An affiliate of the Spanish contractor set to build toll lanes on Interstate 77 north of Charlotte has filed for bankruptcy over a similar toll road project it operates in Indiana.
The company expects its trip through bankruptcy court to be swift: The operator of the Indiana Toll Road, which paid $3.8 billion for a 75-year operating lease, won approval of a schedule paving the way to exit bankruptcy court protection in just more than a month.
U.S. Bankruptcy Judge Pamela Hollis in Chicago on Tuesday granted ITR Concession Co.’s request to set an Oct. 28 hearing on its restructuring plan. ITR filed for bankruptcy Sunday, saying its plan has the support of more than 87 percent of its senior secured debt-holders.
Under the proposal, the company would either be sold through a competitive process or restructured with $2.75 billion in new debt, with almost all the equity going to the secured creditors.
“The plan has been overwhelmingly accepted,” Marc Kieselstein, a lawyer for the company, said at Tuesday’s hearing. The company doesn’t anticipate any disruption to the road operations, he said.
Open since 1956, the road spans 157 miles across northern Indiana, connecting Chicago to major East Coast traffic arteries, according to its website.
ITR Concession, owned by international consortium Cintra-Macquarie, acquired the rights to operate the road in 2006 from the Indiana Finance Authority, according to a company statement.
The company is affiliated with Cintra, a Spanish company that is set to start construction on I-77 toll lanes from the Brookshire Freeway in Charlotte to Exit 36 in Mooresville. Cintra said in August that construction is set to begin in spring or summer next year, with the lanes opening four years after that.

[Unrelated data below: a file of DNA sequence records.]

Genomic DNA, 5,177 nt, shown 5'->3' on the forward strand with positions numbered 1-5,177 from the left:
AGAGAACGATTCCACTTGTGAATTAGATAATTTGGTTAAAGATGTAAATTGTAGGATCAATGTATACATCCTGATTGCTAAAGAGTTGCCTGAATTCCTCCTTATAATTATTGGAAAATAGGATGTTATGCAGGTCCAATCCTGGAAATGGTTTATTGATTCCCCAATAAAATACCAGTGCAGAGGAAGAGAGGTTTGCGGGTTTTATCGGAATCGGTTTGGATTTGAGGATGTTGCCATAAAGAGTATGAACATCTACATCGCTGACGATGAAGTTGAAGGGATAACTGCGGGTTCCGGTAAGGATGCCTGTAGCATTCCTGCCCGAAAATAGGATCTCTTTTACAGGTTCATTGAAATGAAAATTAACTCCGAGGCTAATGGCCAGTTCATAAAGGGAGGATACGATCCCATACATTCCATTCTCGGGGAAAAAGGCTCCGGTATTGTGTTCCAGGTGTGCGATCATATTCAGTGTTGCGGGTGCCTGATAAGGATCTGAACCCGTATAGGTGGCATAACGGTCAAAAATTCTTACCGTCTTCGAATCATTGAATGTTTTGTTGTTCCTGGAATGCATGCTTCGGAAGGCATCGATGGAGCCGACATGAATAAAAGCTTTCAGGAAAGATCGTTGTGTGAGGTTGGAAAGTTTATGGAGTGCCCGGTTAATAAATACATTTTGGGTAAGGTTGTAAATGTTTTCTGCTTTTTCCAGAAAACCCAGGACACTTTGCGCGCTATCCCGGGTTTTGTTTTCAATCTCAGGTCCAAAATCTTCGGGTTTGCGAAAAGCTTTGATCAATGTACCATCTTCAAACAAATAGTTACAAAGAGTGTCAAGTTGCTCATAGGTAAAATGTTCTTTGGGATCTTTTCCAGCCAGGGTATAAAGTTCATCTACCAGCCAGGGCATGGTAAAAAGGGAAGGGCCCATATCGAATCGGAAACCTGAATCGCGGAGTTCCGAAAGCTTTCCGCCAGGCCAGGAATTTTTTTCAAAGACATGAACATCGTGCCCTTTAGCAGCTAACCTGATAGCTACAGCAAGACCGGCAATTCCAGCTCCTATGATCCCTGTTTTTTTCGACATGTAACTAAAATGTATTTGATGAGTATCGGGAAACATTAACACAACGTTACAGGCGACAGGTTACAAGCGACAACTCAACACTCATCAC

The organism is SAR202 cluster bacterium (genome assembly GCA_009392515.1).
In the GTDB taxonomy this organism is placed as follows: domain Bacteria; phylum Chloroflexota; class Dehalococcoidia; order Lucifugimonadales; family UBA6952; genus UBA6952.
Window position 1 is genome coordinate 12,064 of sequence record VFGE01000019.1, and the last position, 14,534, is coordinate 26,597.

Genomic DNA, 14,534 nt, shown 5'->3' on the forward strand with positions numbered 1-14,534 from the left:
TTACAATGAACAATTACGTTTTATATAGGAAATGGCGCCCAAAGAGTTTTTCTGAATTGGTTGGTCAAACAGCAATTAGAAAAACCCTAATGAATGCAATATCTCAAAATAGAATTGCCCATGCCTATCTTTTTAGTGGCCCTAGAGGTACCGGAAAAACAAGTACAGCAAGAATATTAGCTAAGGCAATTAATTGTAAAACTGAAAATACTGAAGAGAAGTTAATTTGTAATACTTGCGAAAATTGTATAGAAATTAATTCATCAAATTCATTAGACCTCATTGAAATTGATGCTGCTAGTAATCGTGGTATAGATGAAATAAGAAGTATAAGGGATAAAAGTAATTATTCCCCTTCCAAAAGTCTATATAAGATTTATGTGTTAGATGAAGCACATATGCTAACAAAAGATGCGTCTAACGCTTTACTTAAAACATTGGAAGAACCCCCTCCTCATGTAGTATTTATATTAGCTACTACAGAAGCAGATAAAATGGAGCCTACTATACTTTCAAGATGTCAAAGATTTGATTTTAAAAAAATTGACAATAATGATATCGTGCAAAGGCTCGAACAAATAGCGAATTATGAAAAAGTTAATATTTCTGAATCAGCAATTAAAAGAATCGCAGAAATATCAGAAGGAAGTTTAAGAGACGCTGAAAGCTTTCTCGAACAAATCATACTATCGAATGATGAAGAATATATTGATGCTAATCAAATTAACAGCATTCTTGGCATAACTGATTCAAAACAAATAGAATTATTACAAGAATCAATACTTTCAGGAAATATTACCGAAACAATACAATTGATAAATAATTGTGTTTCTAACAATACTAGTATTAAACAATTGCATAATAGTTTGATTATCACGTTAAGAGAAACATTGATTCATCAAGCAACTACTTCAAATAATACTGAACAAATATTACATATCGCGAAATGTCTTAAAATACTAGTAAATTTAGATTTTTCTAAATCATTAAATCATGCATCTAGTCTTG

The $650 million I-77 project will include two toll lanes in each direction from the Brookshire Freeway (I-277) to Exit 28 in Cornelius and one toll lane in each direction from Cornelius to Mooresville. The same number of general purpose lanes as exist today will be maintained. Cintra will operate the lanes and collect the tolls for 50 years.
Critics of the project, such as the group Widen I-77, have said the road should instead be widened with traditional general purpose lanes.
In recent years, traffic has plunged on the Indiana road, leading to slower-than-anticipated earnings growth and forcing the company to devote an ever-greater share of operating income to debt service.
The sale process or restructuring could run until next August, after the company exits court protection. ITR Concession’s unsecured creditors, who are owed about $8 million, its only other listed debt, will be paid in full under either scenario.
“We think there will be a robust level of interest” from buyers, Kieselstein told the court. “This is a unique, one-of-a-kind asset in the U.S., if not the world.”
Observer staff writer Ely Portillo and Bloomberg News contributed.